TASHIRO, Miku (JPN) vs GWEND, Edwige (ITA)
BELLARD, Anne-Laure (FRA) vs TRSTENJAK, Tina (SLO)
1. AGBEGNENOU, Clarisse (FRA)
2. GERBI, Yarden (ISR)
3. TASHIRO, Miku (JPN)
3. TRSTENJAK, Tina (SLO)
5. GWEND, Edwige (ITA)
5. BELLARD, Anne-Laure (FRA)
7. TRAJDOS, Martyna (GER)
7. UNTERWURZACHER, Kathrin (AUT)
World silver medallist Avtandil TCHRIKISHVILI (GEO) went one better than he did in Rio to become only the second Georgian male judoka to win world gold. TCHRIKISHVILI, 23, who was the overwhelming favourite after dominating the category this year, triumphed in the final against Olympic bronze medallist Antoine VALOIS-FORTIER (CAN). The popular Canadian fighter was lifted up for a huge ura-nage which had height, air time and photographers purring but he did not land flat on his back so only a waza-ari was given. TCHRIKISHVILI was not going to come out second best in consecutive years and kept one step ahead of the Canadian to top the medal podium.
TCHRIKISHVILI Said: “It feels so good to be the world champion. I am just happy tonight. I came here to win and I won. What else can I ask from my day.”
VALOIS-FORTIER said: “I am so happy. I did a really good preparation for this event. Several months ago, with my coach, we focussed everything on the worlds. It was my goal to be on the podium today. And when you reach your goal, you can only be happy. I had several good victories today and that’s just incredible.”
In the first semi-final TCHRIKISHVILI had to come from behind to deny world bronze medallist Alain SCHMITT (FRA). The Frenchman scored a yuko from a morote-seoi-nage but tightened up and locked to sit back and protect his lead. TCHRIKISHVILI was handed a place in the final by SCHMITT who accumulated four shido penalties as he infringed for passivity for a final time with 21 seconds remaining.
In the second semi-final VALOIS-FORTIER made sure that we would have a new world champion as Loic PIETRI (FRA) – who had narrowly seen off Olympic bronze medallist Ivan NIFONTOV in the quarter-finals – lost out and fell into the repechage. PIETRI was penalised with a shido in a scoreless contest with the most threatening attack coming from a sumi-gaeshi effort from VALOIS-FORTIER attacked with sumi-gaeshi.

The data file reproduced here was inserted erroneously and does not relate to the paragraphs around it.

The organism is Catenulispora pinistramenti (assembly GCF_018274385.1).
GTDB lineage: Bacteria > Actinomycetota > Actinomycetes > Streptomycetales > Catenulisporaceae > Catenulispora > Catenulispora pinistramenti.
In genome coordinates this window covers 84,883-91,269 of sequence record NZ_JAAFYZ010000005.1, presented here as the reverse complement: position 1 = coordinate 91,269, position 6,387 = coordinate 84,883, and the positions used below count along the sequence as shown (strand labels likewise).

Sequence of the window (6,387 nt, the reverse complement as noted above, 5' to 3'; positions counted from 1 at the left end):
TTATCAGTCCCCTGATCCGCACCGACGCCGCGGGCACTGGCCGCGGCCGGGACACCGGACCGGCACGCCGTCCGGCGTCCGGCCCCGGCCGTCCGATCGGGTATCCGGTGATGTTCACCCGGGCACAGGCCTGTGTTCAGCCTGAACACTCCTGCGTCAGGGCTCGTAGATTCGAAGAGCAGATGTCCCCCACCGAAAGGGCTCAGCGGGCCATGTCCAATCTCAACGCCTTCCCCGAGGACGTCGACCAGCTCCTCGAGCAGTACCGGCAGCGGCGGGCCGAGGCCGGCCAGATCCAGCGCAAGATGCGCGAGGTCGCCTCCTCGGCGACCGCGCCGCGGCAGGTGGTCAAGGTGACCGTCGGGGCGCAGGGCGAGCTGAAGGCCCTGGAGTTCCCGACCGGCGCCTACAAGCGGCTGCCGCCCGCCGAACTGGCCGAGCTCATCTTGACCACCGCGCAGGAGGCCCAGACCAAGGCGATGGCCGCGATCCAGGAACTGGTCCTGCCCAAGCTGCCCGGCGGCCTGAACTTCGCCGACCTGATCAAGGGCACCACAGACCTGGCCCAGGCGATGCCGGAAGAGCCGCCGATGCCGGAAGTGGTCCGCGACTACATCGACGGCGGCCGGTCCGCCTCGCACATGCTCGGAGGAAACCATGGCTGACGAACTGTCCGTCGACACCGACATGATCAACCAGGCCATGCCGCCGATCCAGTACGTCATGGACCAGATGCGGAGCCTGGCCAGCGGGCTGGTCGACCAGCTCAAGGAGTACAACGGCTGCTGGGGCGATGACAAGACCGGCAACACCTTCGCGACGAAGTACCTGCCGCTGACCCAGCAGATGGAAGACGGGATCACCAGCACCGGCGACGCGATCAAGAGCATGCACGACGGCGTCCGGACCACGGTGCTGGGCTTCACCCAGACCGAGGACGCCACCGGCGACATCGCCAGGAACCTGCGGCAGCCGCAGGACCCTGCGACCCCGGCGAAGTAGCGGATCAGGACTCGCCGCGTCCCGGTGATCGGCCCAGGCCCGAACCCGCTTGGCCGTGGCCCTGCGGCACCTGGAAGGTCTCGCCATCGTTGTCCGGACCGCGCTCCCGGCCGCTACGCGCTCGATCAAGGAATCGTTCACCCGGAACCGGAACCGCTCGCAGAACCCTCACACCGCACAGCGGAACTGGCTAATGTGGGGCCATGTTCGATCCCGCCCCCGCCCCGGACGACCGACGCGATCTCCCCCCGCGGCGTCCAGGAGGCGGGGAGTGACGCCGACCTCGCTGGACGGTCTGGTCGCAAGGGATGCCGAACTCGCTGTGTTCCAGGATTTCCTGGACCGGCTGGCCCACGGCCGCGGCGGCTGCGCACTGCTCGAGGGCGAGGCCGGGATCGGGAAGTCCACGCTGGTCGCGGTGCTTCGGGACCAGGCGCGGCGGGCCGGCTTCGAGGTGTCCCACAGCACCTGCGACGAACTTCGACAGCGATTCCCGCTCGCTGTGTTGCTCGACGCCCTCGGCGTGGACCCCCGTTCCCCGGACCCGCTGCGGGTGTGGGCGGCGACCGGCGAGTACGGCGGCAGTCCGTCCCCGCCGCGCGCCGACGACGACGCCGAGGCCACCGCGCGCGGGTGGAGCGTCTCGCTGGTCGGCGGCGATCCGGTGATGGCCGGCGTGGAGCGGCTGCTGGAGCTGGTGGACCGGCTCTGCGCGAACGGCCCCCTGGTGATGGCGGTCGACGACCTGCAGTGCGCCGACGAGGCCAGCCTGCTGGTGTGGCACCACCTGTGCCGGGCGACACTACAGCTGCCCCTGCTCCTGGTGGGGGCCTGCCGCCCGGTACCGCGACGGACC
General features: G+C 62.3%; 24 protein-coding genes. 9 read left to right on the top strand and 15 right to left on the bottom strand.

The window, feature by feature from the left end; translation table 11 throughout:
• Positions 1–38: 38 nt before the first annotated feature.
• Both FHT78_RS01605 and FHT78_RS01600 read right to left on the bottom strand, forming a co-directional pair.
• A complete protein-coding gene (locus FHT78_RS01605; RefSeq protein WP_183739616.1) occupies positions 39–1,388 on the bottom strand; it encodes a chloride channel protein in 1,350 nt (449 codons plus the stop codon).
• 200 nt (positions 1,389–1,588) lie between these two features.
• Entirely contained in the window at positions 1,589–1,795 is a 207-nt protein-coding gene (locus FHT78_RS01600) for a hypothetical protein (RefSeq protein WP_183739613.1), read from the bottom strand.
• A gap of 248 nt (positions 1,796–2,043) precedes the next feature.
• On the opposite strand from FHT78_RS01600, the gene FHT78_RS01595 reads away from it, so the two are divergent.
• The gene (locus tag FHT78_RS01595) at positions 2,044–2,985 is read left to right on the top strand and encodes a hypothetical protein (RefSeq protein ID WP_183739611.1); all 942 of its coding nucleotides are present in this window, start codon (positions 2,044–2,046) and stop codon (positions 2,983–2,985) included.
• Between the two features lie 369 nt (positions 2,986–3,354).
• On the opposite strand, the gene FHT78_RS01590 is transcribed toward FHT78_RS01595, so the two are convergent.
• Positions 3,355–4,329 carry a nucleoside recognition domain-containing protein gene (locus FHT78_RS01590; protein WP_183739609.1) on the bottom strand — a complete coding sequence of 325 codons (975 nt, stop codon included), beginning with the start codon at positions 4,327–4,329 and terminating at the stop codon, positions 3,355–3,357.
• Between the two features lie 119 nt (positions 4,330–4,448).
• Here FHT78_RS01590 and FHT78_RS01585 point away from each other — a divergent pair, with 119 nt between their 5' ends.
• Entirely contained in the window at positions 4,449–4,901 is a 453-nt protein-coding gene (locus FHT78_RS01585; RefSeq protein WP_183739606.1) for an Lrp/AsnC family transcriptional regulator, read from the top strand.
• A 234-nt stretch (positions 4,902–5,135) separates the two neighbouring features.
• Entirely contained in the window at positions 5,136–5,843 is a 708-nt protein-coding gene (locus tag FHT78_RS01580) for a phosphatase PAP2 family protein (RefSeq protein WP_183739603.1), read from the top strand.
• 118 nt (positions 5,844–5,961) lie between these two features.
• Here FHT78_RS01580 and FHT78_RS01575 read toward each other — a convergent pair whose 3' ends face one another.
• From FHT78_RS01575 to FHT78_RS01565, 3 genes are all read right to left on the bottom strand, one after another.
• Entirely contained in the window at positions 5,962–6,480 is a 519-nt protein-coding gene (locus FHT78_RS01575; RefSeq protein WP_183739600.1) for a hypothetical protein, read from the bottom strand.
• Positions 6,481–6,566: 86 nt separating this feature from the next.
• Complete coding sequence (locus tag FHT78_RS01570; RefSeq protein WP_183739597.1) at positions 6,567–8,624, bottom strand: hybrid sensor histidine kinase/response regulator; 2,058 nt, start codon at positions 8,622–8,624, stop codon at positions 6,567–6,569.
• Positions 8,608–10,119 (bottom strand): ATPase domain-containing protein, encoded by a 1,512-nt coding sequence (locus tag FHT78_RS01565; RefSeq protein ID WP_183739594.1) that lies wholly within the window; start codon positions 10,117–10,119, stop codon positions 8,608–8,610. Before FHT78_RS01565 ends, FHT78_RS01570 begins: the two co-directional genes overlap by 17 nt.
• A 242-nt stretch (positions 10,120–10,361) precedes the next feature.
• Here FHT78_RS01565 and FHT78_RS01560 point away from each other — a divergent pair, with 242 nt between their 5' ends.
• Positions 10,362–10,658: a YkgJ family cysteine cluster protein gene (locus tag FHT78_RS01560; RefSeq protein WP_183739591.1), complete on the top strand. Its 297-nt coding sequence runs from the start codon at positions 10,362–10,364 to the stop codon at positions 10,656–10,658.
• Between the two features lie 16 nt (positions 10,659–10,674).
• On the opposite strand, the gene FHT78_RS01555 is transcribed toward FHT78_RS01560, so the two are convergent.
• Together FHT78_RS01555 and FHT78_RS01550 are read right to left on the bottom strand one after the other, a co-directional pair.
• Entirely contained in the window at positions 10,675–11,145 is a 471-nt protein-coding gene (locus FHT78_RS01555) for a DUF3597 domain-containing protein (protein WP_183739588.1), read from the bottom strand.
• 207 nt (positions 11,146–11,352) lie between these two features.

The first bronze medal was captured by PIETRI who bested 20-year-old All Japan Championships winner NAGASE Takanori (JPN). PIETRI countered a bold uchi-mata attempt to roll the Japanese youngster over for a waza-ari score. The performance and his standing in the sport led the appreciative Russian crowd to applaud the result and a second world medal for PIETRI.
PIETRI said: “I came here to win so having the bronze is a bit disappointing. But still it is a medal, and I cannot refuse and neglect it. This is a world championship and today I added one more line on my prize list. Throughout the season I was present and constant in my results. For the bronze medal I had a hard time to get motivated.again but I scored a waza-ari. I said to myself that I couldn’t let it go. In the semi-final I made a tactical mistake and I was really exhausted. It was difficult to come here as the world champion. This put a lot of pressure on my shoulders. I wanted to imitate the other French judoka who are double World Champions: Fabien CANU, David DOUILLET or Teddy RINER. Now my goal is to be on the podium of the Olympic Games and to be Olympic champion. I am still at the beginning of my sports career.”
The second bronze medal was won by NIFONTOV who defeated SCHMITT to thrill the home supporters. A fierce battle for grips continued through the full five minutes with one shido against the Frenchman settling the scoreless contest. NIFONTOV left the tatami to a standing ovation as the Russian flags were proudly held aloft by the sell-out crowd. Russia’s latest medallist hugged his coach and walked out of the field of play towards the mix with their arms around each other as they shared the best moment of the day for the hosts.
VALOIS-FORTIER, Antoine (CAN) vs TCHRIKISHVILI, Avtandili (GEO)
Bronze Medal Fights
PIETRI, Loic (FRA) vs NAGASE, Takanori (JPN)
SCHMITT, Alain (FRA) vs NIFONTOV, Ivan (RUS)
1. TCHRIKISHVILI, Avtandili (GEO)
2. VALOIS-FORTIER, Antoine (CAN)
3. PIETRI, Loic (FRA)
3. NIFONTOV, Ivan (RUS)
5. NAGASE, Takanori (JPN)
5. SCHMITT, Alain (FRA)
7. PENALBER, Victor (BRA)
7. ELIAS, Nacif (LIB)
17:00 Final block
Women: -70kg, -78kg
16:00 Final block
Men: -100kg, +100kg
Sunday – Team Competition
17:00 Final block
Women: -52kg, -57kg, -63kg, -70kg, +70kg
Men: -66kg, -73kg, -81kg, -90kg, +90kg
Location: Traktor Sport Arena
IJF Media & Communications Department
Mark Pickering, IJF Media Manager
Nicolas Messner, IJF Media Director
Photos: © IJF Media Team by T. Zahonyi & G. Sabau
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Plus a look back at last years World Championships: Women -63kg & Men -81kg